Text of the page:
According to ESPN’s Soccer Power Index, which uses historical data to try and predict the outcome of games, Bayern Munich should steamroll FC Porto in its two-game UEFA Champions League quarterfinal series against the Portuguese Liga club. ESPN’s algorithms have determined that the 2013 UCL winner has an 84 percent chance of advancing to the semifinals before a ball has even been kicked.
Now, that doesn’t necessarily mean the series won’t be close, it just means that Bayern, thanks to its superior statistics, won 84 percent of ESPN’s computer’s meetings between these teams
To be honest, Off The Post knows very little about how computers predict things. He also knows even littler about how to measure something like how past history affects future sporting contests. While there certainly can be a psychological effect when one team routinely dominates another, it’s up to the coach to not let that affect his team’s performance, because at the end of the day, the game is still played on the field.
You also have to wonder if something like the Soccer Power Index takes, for example, injuries into account, because Bayern Munich heads into tomorrow’s clash with more than a few, and some of them are key: Arjen Robben, David Alaba, Medhi Benatia and Javi Martinez will all miss the series, while Franck Ribery and Bastian Schweinsteiger won’t be fit for Wednesday’s first leg at the Estadio do Dragao. Porto, meanwhile, is sweating on the fitness of star striker Jackson Martinez, Adrian Lopez and Cristian Tello.
You could imagine Porto coach Julen Lopetegui, for example, being completely unmoved by what ESPN’s algorithms say about his team’s chances of winning this series. In a recent interview with UEFA.com, the Spaniard waxes philosophical about the importance of statistics in soccer: "Evidently, the more possession you have, the more chances you have to win the game. But there are no mathematics in football,” he says.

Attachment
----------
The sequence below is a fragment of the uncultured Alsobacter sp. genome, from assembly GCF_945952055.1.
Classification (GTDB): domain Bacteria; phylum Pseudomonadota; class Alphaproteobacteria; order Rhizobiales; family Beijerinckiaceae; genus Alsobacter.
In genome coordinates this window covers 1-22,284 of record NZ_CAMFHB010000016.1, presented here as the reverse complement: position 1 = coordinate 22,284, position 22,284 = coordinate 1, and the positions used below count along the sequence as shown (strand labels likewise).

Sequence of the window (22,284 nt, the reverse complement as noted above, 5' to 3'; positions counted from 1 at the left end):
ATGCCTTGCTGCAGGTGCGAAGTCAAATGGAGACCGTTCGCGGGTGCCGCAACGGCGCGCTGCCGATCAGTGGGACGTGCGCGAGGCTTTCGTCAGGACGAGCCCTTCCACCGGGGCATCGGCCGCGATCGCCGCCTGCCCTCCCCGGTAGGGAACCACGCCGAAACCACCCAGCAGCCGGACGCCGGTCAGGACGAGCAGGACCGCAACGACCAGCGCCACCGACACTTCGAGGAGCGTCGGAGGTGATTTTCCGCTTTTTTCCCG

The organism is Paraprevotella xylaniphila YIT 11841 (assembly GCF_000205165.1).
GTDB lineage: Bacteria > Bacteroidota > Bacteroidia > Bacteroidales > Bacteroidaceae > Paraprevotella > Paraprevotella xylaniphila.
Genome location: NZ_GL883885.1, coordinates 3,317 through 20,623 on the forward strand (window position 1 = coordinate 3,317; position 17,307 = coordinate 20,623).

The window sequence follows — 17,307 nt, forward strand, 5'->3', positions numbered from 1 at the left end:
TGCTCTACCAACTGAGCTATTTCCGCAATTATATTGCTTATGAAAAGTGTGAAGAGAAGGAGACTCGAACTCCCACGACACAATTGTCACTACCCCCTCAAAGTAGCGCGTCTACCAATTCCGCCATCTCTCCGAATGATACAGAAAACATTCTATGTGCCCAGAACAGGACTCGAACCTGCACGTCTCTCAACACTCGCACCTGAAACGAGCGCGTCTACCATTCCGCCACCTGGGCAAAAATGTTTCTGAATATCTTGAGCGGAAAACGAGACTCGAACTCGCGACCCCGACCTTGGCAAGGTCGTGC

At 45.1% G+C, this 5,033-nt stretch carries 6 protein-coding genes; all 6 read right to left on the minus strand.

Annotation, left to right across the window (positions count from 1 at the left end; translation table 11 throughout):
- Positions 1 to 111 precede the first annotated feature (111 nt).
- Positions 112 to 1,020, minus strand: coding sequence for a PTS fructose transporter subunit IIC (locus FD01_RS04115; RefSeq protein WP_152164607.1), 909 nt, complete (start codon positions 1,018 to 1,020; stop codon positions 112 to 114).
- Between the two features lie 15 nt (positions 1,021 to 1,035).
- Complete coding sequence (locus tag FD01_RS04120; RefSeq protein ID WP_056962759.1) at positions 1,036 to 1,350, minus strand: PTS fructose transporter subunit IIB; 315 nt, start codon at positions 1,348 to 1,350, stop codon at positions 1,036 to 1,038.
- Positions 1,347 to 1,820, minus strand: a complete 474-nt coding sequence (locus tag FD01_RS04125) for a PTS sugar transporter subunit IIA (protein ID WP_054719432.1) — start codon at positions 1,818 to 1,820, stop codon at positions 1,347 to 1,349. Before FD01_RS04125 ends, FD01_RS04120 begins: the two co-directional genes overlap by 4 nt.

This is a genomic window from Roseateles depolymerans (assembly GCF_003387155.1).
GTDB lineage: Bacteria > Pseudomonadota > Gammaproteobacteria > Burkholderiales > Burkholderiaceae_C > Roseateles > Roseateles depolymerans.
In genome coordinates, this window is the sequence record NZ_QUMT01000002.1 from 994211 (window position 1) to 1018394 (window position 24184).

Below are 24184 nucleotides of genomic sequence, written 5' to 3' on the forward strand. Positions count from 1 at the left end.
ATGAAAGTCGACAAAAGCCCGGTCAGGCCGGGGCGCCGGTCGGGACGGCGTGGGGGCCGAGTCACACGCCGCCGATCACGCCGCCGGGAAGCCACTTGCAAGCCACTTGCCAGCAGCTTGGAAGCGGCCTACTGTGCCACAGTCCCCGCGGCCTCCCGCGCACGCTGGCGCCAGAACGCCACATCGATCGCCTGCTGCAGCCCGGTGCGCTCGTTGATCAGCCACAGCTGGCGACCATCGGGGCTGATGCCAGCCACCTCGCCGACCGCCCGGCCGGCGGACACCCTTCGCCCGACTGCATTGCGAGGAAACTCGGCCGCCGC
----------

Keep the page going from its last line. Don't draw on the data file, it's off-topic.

Which is precisely what the leader of a defensive-minded team would say. To be sure, Porto has been defensively strong in the UCL this season, conceding nine goals in its 16 games, while allowing a UCL-low 6.25 shots per game, and an average of just 2 shots on goal (tied with Bayer Leverkusen for lowest in the competition).
Later in the UEFA interview, Lopetegui expounds upon his views regarding style of play, again pointing to possession, which you’ll note is a central tenet of Bayern coach Pep Guardiola’s philosophy. "One of the characteristics of football is that you need to be capable of winning, playing well and being competitive by employing different styles. Each team plays differently. That's one of the big secrets in football. In theory, if you keep the ball for an entire match, you can't concede a goal. In reality, a team with 20 percent possession can still beat you."
Is he looking squarely at his rival when he says these words? Let’s just say that this might provide a glimpse into what we can expect from this series: Bayern passing the ball around relentlessly looking for weaknesses or mistakes; Porto happy to concede pressure, looking to spring quick counter-attacks. The absences of Robben and Ribery, in particular, could prove to be the key to this series, as it could mean that Porto fullbacks Danilo and Alex Sandro feel more confident about bombing down the sides when Bayern turns the ball over. Danilo, who just signed a contract to join Real Madrid next season, has been in excellent form recently, and could prove to be the difference-maker.
However, make no mistake about it: despite the absence of key players, Bayern is still the favorite to progress, but Off The Post would argue that giving Porto just a 16 percent chance of getting past the five-time European champion is selling the Portuguese giant, itself a two-time European champ, well short of the respect it deserves.
Stats can inform, but they cannot predict. Maybe that’s why we watch this game.